Many prospective clients are surprised at how easy it is to build a business case for a win/loss program. Simply put, if a company with a direct sales force has enough competitive deals per quarter to support a win/loss program at all, then the costs of running a win/loss program are peanuts compared to the amount of additional revenue the company can generate
as a result.
You can use this win/loss ROI calculator spreadsheet to help you do the math. It computes the net present value of the proposed program over 1-4 years based on a series of assumptions that you can enter to tailor the business case for your company.Click here for the PSP Win/Loss ROI Calculator.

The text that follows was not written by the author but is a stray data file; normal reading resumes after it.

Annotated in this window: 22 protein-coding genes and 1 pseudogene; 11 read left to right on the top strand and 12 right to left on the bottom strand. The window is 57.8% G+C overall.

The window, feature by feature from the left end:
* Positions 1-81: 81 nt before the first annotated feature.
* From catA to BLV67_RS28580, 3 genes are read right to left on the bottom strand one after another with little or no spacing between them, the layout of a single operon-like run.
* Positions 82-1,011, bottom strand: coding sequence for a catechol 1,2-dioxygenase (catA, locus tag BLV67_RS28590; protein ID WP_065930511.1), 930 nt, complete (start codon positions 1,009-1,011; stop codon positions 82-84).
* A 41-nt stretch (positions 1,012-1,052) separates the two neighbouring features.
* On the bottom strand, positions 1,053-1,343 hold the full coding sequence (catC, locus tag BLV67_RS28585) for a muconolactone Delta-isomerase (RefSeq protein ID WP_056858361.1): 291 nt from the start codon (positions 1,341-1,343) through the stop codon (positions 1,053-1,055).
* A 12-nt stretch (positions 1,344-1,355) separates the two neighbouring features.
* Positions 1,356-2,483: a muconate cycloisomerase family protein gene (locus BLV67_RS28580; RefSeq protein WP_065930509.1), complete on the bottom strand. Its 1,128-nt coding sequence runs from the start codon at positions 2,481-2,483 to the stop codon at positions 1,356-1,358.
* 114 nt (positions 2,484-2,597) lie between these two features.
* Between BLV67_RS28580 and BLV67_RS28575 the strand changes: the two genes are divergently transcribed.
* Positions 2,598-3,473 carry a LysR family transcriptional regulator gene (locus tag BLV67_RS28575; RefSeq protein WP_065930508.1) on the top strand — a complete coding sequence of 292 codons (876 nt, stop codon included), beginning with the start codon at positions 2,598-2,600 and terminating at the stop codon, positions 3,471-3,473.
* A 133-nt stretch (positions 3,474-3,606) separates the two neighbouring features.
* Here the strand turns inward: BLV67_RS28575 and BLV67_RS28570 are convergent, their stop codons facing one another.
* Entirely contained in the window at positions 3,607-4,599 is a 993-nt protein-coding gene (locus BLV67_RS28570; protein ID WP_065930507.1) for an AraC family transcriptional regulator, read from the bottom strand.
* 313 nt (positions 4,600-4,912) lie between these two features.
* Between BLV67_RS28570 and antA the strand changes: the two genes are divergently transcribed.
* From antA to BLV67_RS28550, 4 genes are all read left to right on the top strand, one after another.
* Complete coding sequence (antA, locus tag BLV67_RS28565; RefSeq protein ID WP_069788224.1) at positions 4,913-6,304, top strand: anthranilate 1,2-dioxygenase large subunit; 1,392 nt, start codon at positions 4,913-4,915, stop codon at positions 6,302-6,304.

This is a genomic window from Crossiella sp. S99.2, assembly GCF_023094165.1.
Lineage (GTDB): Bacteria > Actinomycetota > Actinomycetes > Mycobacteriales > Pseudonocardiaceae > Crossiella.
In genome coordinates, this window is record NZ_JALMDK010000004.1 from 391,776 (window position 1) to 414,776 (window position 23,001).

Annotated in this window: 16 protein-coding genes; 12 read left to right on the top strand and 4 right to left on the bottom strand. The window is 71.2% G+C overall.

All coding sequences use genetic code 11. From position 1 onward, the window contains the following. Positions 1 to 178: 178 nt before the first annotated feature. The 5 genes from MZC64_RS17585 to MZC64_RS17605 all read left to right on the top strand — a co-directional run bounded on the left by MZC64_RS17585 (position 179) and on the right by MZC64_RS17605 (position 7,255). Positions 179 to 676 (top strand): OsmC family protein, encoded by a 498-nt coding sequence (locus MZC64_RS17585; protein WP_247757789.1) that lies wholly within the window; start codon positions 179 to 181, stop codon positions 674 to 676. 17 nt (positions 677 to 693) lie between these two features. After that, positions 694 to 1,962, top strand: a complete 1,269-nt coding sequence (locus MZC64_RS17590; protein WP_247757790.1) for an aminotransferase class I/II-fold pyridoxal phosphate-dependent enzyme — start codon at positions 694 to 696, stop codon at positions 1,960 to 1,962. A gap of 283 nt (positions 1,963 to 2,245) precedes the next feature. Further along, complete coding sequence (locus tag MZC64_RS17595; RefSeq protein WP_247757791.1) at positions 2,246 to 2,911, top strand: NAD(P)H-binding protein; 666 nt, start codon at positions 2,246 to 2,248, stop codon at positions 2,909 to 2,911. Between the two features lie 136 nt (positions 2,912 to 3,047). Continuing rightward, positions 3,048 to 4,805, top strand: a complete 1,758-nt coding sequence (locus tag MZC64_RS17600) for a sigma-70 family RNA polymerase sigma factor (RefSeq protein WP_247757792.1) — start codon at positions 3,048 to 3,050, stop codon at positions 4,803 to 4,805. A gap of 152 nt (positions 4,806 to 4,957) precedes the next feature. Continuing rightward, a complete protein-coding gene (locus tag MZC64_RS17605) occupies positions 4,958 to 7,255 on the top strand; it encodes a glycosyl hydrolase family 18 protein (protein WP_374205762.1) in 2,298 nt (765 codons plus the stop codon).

The model is best suited for companies in the "early to late adopter" phases of product market maturity, when an established category has emerged and rival vendors are competing vigorously for market share. For startups or established companies with new products in early markets, the model breaks down because you won't have a baseline of competitive performance. In this situation, win/loss is more a strategic decision simply because the value of market intelligence is strategic, and its cost of a necessarily small win/loss program is marginal compared to the overall goals of the enterprise.